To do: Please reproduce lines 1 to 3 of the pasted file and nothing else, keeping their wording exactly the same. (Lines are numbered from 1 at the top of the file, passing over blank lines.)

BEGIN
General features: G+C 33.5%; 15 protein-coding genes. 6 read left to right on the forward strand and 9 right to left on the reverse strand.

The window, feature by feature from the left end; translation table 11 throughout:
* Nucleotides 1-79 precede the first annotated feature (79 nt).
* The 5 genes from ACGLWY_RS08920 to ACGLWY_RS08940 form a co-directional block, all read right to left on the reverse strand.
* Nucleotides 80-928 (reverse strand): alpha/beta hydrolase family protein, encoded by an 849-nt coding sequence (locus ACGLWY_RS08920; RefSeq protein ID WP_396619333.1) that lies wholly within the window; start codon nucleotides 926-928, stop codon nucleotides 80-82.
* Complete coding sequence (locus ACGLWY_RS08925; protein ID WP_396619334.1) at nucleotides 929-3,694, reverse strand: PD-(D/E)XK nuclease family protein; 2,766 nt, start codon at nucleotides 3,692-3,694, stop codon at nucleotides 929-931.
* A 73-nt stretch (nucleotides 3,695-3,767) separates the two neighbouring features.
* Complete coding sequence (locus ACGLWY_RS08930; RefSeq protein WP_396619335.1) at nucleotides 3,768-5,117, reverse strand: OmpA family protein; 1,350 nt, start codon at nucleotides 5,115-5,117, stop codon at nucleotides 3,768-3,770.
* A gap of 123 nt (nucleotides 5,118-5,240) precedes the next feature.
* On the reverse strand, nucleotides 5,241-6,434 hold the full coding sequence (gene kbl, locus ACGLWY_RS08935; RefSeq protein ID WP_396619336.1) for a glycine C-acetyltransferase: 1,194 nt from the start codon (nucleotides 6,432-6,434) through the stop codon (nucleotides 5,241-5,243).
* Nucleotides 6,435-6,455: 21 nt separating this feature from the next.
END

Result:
General features: G+C 33.5%; 15 protein-coding genes. 6 read left to right on the forward strand and 9 right to left on the reverse strand.

The window, feature by feature from the left end; translation table 11 throughout:
* Nucleotides 1-79 precede the first annotated feature (79 nt).